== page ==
International Patient Organization for Primary Immunodeficiencies (IPOPI)
IPOPI is an international organization whose members are national patient organizations for PIDD. It unites the experiences, expertise, resources, and influence of its members to support the commitment to worldwide improvement in the care and treatment of patients with PIDD.

Worth taking a look at: Check out the FORUM section of the website. The postings are recent and come straight from patients and families. It's a good place to find support and make connections.

National Institute of Allergy and Infectious Diseases (NIAID)
The primary immune deficiency diseases page contains fact sheets, brochures, and news releases related to PIDD. It also has information regarding other immune defects, and related blood disorders.

Severe Combined Immune Deficiency (SCID) website
Barb Ballard, parent of a child diagnosed with SCID, started this website as a self-help support tool and resource guide for patients and families afflicted with SCID. The majority of the information links to information outside of the website.

ITP websites

In-depth look at ITP—eMedicine
An in-depth look at ITP by Michael A. Silverman, MD, Instructor, Department of Emergency Medicine, Johns Hopkins Bayview Medical Center, Saint Agnes Healthcare.

Worth taking a look at: Statistics provided on the frequency of ITP, the mortality/morbidity associated with the disease, and the sex and age of patients.

ITP Support Association
ITP patient and family education and support resource.

Platelet Disorder Support Association
Patient support website with information about ITP and other platelet disorders.

Gamunex Connexions Support 1-888-MYGAMUNEX (1-888-694-2686)

GAMUNEX®-C (immune globulin injection [human], 10% caprylate/chromatography purified) is indicated for the treatment of primary humoral immunodeficiency disease (PIDD) in patients 2 years of age and older, idiopathic thrombocytopenic purpura (ITP) in adults and children, and chronic inflammatory demyelinating polyneuropathy (CIDP) in adults.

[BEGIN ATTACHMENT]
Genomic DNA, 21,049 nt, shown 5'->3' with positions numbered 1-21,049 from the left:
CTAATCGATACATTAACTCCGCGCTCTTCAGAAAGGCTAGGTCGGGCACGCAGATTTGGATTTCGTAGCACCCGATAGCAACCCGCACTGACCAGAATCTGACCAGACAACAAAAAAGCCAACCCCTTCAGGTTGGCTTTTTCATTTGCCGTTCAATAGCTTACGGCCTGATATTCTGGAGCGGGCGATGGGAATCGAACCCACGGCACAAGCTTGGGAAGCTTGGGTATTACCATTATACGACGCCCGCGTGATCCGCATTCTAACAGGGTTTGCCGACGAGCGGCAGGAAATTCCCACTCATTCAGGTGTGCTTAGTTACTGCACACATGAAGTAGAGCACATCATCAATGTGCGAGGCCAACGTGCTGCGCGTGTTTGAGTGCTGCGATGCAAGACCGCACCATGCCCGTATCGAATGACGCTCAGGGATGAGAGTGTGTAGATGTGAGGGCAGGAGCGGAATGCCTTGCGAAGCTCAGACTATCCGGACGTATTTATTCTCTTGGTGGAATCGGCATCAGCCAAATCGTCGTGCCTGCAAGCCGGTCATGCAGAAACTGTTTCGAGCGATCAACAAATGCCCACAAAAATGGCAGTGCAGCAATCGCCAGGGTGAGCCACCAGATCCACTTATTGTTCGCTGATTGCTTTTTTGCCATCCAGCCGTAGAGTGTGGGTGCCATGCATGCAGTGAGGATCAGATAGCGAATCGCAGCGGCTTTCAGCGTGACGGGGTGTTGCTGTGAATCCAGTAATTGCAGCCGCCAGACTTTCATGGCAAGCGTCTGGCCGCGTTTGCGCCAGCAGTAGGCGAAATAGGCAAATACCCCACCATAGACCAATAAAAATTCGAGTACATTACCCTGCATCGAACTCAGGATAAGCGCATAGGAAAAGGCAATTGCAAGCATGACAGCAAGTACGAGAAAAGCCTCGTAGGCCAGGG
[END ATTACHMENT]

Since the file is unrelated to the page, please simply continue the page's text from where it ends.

Thrombosis may occur with immune globulin products, including GAMUNEX-C. Risk factors may include: advanced age, prolonged immobilization, hypercoagulable conditions, history of venous or arterial thrombosis, use of estrogens, indwelling central vascular catheters, hyperviscosity, and cardiovascular risk factors. Thrombosis may occur in the absence of known risk factors. For patients at risk of thrombosis, administer GAMUNEX-C at the minimum dose and infusion rate practicable. Ensure adequate hydration in patients before administration. Monitor for signs and symptoms of thrombosis and assess blood viscosity in patients at risk for hyperviscosity.

Renal dysfunction, acute renal failure, osmotic nephrosis, and death may occur with immune globulin intravenous (IVIG) products in predisposed patients. Patients predisposed to renal dysfunction include those with any degree of preexisting renal insufficiency, diabetes mellitus, age greater than 65, volume depletion, sepsis, paraproteinemia, or patients receiving known nephrotoxic drugs. Renal dysfunction and acute renal failure occur more commonly in patients receiving IVIG products containing sucrose. GAMUNEX-C does not contain sucrose. For patients at risk of renal dysfunction or failure, administer GAMUNEX-C at the minimum concentration available and the minimum infusion rate practicable.

GAMUNEX-C is contraindicated in patients who have had an anaphylactic or severe systemic reaction to the administration of human immune globulin. It is contraindicated in IgA-deficient patients with antibodies against IgA and history of hypersensitivity.